• The Art of Waking Dreams

  • By: Josiah Heiser
  • Narrated by: Josiah Heiser
  • Length: 8 hrs and 6 mins
  • Unabridged Audiobook
  • Release date: 10-11-12
  • Language: English
  • Publisher: Josiah Heiser
  • 3.5 out of 5 stars 3.6 (5 ratings)

Regular price: $19.95

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Publisher's Summary

This is the story of Joe from the beginning to the present. Joe grew up in a small community in the mountains of Wyoming and was involved in all the crazy hillbilly activities of the region. He rode bulls and horses in the rodeo and spent the weekends finding interesting ways to hurt himself. Joe was under constant pressure during his youth from the church and the religious fanatics in his family.
When Joe became a teenager he joined missions with the Nondenominational Church and traveled to Australia where he worked to help out and convert the Aborigines. He traveled deep into Mexico with the same missionaries where they helped an impoverished community construct a 25,000-gallon water tank using only shovels and their hands. Joe also worked in the soup kitchens of Skid Row in the inner city of LA.
His relationship with the church deteriorated when he started asking too many questions and he decided to search the world for the answers that he sought. He joined the Army after the trade towers went down and got lost in the ugliness of that world. After getting out of the Army he hit rock bottom. He was suicidal and out of control. He ended up in jail where he decided to give life one last try.
Lost and searching for truth he moved to Maui, Hawaii and became a kayak guide on the beautiful Pacific. During that time Maui took him in and provided many of the answers he was searching for. The kayaking gave Joe an outlet for the rage and pain in his soul. After a few years on Maui he headed to the continent of Antarctica where he would end up spending 40 months - most of which was at the South Pole.
During the long dark South Pole winters Joe began exploring the world of dreams and became quite knowledgeable about that magical place and how it relates to the reality of our waking life. When he was not in the Antarctic he was traveling the tropical islands of South East Asia and the Pacific. Later Joe became a Dive Master and settled down in the Philippines where he met the love of his life and embarked on the adventure of marriage.
Throughout his death defying adventures Joe got to know himself quite well and was able to more effectively pursue the ancient secrets he sought. Joe found his answers and shares them now in this book to hopefully help some other lost folks find their way.
©2012 Josiah Heiser (P)2012 Josiah Heiser
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Customer Reviews

Most Helpful
5 out of 5 stars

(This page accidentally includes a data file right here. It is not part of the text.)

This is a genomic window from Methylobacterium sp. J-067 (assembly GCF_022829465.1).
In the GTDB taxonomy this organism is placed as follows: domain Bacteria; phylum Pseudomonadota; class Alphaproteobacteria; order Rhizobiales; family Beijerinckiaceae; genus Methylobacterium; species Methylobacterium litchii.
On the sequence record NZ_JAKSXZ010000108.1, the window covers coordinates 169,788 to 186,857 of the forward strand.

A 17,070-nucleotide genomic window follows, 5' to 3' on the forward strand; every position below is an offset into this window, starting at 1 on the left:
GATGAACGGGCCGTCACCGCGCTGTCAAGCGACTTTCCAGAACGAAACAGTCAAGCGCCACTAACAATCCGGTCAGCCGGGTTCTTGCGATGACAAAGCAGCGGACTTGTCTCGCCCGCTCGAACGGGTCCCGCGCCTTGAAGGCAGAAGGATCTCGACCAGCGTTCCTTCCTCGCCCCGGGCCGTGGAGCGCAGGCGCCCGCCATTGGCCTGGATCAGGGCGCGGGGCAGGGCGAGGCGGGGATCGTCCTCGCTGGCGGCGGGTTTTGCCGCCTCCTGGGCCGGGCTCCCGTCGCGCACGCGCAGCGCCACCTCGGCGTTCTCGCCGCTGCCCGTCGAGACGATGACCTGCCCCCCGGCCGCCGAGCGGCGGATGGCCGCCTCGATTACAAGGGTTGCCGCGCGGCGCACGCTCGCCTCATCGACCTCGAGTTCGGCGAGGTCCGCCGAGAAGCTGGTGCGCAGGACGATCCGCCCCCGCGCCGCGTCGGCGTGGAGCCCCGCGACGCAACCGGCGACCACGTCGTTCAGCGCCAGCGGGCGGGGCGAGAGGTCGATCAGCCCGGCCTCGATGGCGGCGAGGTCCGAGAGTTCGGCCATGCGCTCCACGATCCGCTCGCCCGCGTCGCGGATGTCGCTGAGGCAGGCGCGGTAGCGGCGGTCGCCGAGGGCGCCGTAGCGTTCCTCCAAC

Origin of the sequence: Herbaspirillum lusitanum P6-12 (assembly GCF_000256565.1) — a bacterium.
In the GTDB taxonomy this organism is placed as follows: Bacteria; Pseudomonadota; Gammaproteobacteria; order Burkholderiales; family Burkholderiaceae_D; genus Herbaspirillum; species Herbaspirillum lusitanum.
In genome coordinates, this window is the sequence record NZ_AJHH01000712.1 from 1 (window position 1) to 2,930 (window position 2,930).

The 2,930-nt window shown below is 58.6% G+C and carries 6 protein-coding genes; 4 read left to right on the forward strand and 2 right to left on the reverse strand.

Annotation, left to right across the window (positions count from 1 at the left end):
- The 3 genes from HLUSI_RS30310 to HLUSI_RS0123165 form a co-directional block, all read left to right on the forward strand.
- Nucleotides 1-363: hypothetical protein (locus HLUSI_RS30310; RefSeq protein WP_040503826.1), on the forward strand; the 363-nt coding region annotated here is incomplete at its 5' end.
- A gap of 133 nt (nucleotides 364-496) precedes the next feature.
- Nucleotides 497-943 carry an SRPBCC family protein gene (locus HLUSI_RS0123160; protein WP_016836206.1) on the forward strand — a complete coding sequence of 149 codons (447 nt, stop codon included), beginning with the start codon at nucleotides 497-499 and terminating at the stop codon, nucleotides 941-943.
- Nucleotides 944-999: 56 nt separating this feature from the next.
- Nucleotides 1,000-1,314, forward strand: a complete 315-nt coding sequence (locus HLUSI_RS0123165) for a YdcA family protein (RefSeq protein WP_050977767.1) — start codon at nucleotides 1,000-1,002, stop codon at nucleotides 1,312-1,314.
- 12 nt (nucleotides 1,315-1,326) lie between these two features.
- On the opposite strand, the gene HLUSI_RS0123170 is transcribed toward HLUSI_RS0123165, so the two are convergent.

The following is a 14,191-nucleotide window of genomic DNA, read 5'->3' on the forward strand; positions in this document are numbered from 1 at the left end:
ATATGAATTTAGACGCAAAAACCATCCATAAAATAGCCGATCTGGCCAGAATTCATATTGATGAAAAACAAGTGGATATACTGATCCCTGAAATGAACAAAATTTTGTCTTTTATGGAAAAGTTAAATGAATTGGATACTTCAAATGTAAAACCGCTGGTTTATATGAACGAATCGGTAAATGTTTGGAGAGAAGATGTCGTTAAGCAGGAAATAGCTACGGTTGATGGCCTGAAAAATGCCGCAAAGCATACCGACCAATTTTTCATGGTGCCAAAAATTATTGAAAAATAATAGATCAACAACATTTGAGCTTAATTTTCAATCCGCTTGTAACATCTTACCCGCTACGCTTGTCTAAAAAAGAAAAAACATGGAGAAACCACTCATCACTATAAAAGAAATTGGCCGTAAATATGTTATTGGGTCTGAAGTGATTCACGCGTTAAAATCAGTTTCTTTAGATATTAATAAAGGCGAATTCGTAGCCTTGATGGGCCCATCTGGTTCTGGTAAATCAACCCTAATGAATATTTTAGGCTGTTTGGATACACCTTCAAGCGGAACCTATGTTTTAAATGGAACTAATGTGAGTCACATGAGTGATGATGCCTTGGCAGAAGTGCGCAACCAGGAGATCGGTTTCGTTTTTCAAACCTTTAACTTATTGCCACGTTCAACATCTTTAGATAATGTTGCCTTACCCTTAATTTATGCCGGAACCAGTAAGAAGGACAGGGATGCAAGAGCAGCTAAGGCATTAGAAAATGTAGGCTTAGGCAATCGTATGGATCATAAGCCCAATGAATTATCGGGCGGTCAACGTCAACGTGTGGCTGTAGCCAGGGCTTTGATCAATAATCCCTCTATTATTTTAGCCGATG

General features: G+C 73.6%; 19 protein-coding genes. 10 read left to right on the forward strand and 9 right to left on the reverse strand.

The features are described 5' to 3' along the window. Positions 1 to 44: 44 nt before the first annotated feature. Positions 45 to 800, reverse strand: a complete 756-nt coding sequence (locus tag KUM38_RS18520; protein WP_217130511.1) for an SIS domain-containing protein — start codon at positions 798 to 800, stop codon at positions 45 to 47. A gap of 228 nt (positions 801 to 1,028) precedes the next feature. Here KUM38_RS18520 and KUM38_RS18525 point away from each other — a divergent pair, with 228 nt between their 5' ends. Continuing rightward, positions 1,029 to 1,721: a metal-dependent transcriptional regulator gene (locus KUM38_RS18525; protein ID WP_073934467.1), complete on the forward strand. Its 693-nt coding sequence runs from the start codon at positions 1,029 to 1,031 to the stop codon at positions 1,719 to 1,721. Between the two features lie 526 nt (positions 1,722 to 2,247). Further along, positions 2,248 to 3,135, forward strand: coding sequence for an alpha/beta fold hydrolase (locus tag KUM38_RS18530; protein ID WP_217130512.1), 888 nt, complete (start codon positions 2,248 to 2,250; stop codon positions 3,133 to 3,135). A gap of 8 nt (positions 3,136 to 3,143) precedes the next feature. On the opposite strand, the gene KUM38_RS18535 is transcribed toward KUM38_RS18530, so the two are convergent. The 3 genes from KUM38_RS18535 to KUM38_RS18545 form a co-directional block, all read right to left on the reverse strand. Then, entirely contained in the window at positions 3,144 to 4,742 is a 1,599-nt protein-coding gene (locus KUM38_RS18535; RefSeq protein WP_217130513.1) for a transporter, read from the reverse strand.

By Donald on 11-06-12


Where does The Art of Waking Dreams rank among all the audiobooks you’ve listened to so far?

Right at the top with 'Into Thin Air' and 'The Long Walk'

What other book might you compare The Art of Waking Dreams to and why?

Its hard to compare because it covers so much ground. I would say it is a combination of 'The Beach' and 'Into The Wild' because it is about a truth seeker that goes for it and never gives up till he finds what he is searching for. And like The Beach because later in the guys life he lives on tropical island in Thailand and the Philippines and Fiji and is a bit blunt and even dark at times while describing some of the less advertised aspects of the islands.

What does Josiah Heiser bring to the story that you wouldn’t experience if you just read the book?

I thought that the guys voice was good for the story. Sometimes when the author reads the story it actually kinda ruins it for because the author sounds like a kid or something. But this guy's deep voice fits the image I have in my mind.

What’s an idea from the book that you will remember?

It reminded me that even a regular broke average guy like myself can have awesome adventure if I just purge some of the material and use the money to break free.

Any additional comments?

I wouldnt recommend this book for kids or sensitive types and like the other guy said hes pretty disgusted with religion and lets it out in the book so religious types should reconsider. The guys no great writer but he gets his Ideas and descriptions out very effectively and I like the blunt honesty. This book covers a lot of ground and it never gets boring. The Man has had some cool experiences. Its a must read for travelers and spiritual types.

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5 out of 5 stars
By Charley on 11-06-12


Would you consider the audio edition of The Art of Waking Dreams to be better than the print version?

I like the fact that the author narrated the book. Its more real that way.

What did you like best about this story?

All the travel info and descriptions of locals and all the guys crazy experiences

What does Josiah Heiser bring to the story that you wouldn’t experience if you just read the book?

Like I said I like when the author narrates, I feel I got to know the author a bit.

What did you learn from The Art of Waking Dreams that you would use in your daily life?

All the info about the lucid dreaming

Any additional comments?

I wouldn't recommend this to the devout religious as the author spends some time discussing the negative impacts of his religious experience and how he feels about the spiritual vs religious. Other than the religious parts I think that this is a good book for any travelers and adventurers and truth seekers out there. It's raw and strait forward and sounds like Kerouac at times. The guy has my respect just for all the crazy stuff he has survived. The info about Antarctica is pretty cool too. I can't believe that people can survive at the south pole in the winter. Over all I give it five stars based on substance, its honest and feels real.

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